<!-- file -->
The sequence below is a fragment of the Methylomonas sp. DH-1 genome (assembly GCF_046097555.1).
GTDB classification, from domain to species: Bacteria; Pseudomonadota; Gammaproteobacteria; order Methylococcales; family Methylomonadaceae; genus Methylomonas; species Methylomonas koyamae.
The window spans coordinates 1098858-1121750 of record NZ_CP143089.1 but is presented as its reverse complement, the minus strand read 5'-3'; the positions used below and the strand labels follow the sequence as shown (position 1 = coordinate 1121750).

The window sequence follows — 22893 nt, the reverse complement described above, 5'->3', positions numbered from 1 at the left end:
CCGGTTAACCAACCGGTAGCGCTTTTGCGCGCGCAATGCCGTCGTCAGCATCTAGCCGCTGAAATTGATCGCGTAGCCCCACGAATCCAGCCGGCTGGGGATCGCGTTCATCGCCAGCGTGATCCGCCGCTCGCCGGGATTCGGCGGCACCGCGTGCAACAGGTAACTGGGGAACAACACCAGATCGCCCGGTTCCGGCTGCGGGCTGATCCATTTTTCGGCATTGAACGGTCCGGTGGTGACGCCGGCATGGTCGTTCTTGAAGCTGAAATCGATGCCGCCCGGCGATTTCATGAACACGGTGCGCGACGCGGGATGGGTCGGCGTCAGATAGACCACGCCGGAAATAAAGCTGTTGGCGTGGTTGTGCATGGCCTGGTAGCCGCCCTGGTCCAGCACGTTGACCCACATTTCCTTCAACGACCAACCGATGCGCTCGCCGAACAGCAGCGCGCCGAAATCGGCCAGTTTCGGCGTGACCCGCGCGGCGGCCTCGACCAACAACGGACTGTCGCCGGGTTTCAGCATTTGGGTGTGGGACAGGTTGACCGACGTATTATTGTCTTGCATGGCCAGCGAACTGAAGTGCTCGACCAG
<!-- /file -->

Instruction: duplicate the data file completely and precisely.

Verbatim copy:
The sequence below is a fragment of the Methylomonas sp. DH-1 genome (assembly GCF_046097555.1).
GTDB classification, from domain to species: Bacteria; Pseudomonadota; Gammaproteobacteria; order Methylococcales; family Methylomonadaceae; genus Methylomonas; species Methylomonas koyamae.
The window spans coordinates 1098858-1121750 of record NZ_CP143089.1 but is presented as its reverse complement, the minus strand read 5'-3'; the positions used below and the strand labels follow the sequence as shown (position 1 = coordinate 1121750).

The window sequence follows — 22893 nt, the reverse complement described above, 5'->3', positions numbered from 1 at the left end:
CCGGTTAACCAACCGGTAGCGCTTTTGCGCGCGCAATGCCGTCGTCAGCATCTAGCCGCTGAAATTGATCGCGTAGCCCCACGAATCCAGCCGGCTGGGGATCGCGTTCATCGCCAGCGTGATCCGCCGCTCGCCGGGATTCGGCGGCACCGCGTGCAACAGGTAACTGGGGAACAACACCAGATCGCCCGGTTCCGGCTGCGGGCTGATCCATTTTTCGGCATTGAACGGTCCGGTGGTGACGCCGGCATGGTCGTTCTTGAAGCTGAAATCGATGCCGCCCGGCGATTTCATGAACACGGTGCGCGACGCGGGATGGGTCGGCGTCAGATAGACCACGCCGGAAATAAAGCTGTTGGCGTGGTTGTGCATGGCCTGGTAGCCGCCCTGGTCCAGCACGTTGACCCACATTTCCTTCAACGACCAACCGATGCGCTCGCCGAACAGCAGCGCGCCGAAATCGGCCAGTTTCGGCGTGACCCGCGCGGCGGCCTCGACCAACAACGGACTGTCGCCGGGTTTCAGCATTTGGGTGTGGGACAGGTTGACCGACGTATTATTGTCTTGCATGGCCAGCGAACTGAAGTGCTCGACCAG